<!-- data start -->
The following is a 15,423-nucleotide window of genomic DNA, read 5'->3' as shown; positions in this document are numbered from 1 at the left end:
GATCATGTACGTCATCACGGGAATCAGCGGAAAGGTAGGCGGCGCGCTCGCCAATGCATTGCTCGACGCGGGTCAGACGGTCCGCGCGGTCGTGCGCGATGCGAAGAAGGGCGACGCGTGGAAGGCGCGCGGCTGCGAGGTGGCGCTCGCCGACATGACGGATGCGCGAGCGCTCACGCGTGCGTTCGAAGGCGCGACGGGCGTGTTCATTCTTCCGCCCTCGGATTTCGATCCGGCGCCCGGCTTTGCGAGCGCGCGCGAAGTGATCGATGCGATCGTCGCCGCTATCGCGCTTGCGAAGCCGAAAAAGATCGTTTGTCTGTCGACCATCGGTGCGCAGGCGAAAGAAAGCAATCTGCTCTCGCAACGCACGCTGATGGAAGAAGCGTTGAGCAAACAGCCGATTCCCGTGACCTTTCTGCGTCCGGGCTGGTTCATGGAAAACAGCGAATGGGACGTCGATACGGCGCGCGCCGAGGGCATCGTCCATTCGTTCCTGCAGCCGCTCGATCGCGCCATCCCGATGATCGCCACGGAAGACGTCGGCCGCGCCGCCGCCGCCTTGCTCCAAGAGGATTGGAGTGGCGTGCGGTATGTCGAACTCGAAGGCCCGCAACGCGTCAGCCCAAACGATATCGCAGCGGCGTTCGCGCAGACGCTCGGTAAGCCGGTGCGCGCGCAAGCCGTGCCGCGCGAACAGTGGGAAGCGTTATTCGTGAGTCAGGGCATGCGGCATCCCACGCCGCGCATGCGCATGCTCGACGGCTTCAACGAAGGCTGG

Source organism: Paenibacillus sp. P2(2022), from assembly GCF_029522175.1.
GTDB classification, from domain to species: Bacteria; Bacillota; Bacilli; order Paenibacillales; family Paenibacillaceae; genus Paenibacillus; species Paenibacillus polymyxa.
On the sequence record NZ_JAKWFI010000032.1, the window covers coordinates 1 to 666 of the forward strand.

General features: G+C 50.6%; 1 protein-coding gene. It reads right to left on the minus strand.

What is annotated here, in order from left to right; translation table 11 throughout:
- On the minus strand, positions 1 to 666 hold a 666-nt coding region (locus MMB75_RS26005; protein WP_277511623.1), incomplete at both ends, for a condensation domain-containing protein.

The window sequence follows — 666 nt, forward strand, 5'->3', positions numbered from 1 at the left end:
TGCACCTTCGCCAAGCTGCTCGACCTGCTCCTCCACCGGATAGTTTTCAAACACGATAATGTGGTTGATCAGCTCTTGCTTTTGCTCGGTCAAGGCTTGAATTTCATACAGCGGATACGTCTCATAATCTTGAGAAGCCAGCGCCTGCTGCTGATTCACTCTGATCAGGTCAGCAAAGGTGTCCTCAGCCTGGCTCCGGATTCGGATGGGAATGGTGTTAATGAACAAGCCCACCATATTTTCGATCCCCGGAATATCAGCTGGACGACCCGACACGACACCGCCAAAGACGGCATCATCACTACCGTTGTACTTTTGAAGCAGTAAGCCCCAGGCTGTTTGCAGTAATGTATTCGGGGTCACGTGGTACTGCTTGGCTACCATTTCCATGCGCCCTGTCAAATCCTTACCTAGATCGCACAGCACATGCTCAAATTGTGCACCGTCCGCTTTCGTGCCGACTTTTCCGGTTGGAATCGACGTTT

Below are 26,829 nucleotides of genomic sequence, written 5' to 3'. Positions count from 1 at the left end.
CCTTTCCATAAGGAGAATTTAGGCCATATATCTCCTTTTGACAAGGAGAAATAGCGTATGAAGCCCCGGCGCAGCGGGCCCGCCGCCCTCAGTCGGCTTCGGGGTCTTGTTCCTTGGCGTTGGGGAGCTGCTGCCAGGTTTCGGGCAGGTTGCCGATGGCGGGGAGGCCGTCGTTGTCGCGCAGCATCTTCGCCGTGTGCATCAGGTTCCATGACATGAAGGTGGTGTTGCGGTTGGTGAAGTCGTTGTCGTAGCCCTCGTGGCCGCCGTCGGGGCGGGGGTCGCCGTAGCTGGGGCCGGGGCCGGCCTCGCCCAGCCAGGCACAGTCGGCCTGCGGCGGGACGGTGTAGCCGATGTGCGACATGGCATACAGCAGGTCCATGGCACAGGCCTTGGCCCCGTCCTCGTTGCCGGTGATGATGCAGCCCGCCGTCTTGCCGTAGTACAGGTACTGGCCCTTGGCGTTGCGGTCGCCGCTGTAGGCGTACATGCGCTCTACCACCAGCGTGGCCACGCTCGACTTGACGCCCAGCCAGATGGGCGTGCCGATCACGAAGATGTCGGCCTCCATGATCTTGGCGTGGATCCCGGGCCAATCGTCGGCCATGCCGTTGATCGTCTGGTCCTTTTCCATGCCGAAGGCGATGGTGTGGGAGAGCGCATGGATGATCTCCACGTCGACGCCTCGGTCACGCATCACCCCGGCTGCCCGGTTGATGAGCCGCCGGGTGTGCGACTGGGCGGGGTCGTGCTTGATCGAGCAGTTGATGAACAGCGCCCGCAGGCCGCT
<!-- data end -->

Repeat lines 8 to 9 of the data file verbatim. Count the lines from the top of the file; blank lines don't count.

- On the minus strand, positions 1 to 666 hold a 666-nt coding region (locus MMB75_RS26005; protein WP_277511623.1), incomplete at both ends, for a condensation domain-containing protein.

The window sequence follows — 666 nt, forward strand, 5'->3', positions numbered from 1 at the left end: